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LEMV airship design gets US Army approval

Northrop Grumman's long-endurance multi-intelligence vehicle (LEMV) airship programme is running according to schedule, the company says, having completed its critical design review in late November.

The next step for the massive intelligence, surveillance and reconnaissance system being built for the US Army is hull inflation at the final assembly site, which has been decided but not disclosed.

"There are three upcoming major milestones in the next 10 months," says Alan Metzger, Northrop's vice president and integrated programme team leader for LEMV and airship programmes. "We'll have hull inflation in the spring and first flight of the airship test article by mid-to-late summer. Upon completion of the development ground and flight testing phase, we expect to transition to a government facility and conduct our final acceptance long endurance flight just before year's end. In early 2012, LEMV will participate in an army joint military utility assessment in an operational environment," he adds.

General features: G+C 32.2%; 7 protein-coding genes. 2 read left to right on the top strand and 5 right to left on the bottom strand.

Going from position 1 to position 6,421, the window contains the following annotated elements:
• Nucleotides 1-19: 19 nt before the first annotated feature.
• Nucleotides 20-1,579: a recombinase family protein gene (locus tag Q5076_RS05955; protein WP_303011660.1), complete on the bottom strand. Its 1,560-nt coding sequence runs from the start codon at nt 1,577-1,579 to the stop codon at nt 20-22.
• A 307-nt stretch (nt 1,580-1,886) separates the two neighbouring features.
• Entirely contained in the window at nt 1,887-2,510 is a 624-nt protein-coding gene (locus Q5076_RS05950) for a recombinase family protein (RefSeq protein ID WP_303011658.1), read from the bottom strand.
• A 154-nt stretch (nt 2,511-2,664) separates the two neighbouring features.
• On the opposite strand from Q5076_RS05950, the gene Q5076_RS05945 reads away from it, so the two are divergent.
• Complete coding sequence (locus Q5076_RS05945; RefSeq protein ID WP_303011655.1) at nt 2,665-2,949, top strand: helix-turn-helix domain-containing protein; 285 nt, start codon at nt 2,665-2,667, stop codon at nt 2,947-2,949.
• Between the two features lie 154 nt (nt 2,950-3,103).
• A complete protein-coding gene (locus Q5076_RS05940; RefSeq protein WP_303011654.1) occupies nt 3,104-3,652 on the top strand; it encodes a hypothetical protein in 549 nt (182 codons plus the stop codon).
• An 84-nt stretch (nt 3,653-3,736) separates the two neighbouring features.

Under the June 2010 contract with the army's Space and Missile Defense Command/Army Forces Strategic Command, LEMV is to be designed and developed within an 18-month time period.

"It's a very aggressive schedule to deliver from concept-to-combat in this time period," Metzger says.

Described as "longer than a football field and taller than a seven-storey building", the airship will be capable of remaining aloft for 21 days at a time. Northrop's partners in the venture include UK-based Hybrid Air Vehicles, as well as US-based AAI and SAIC.

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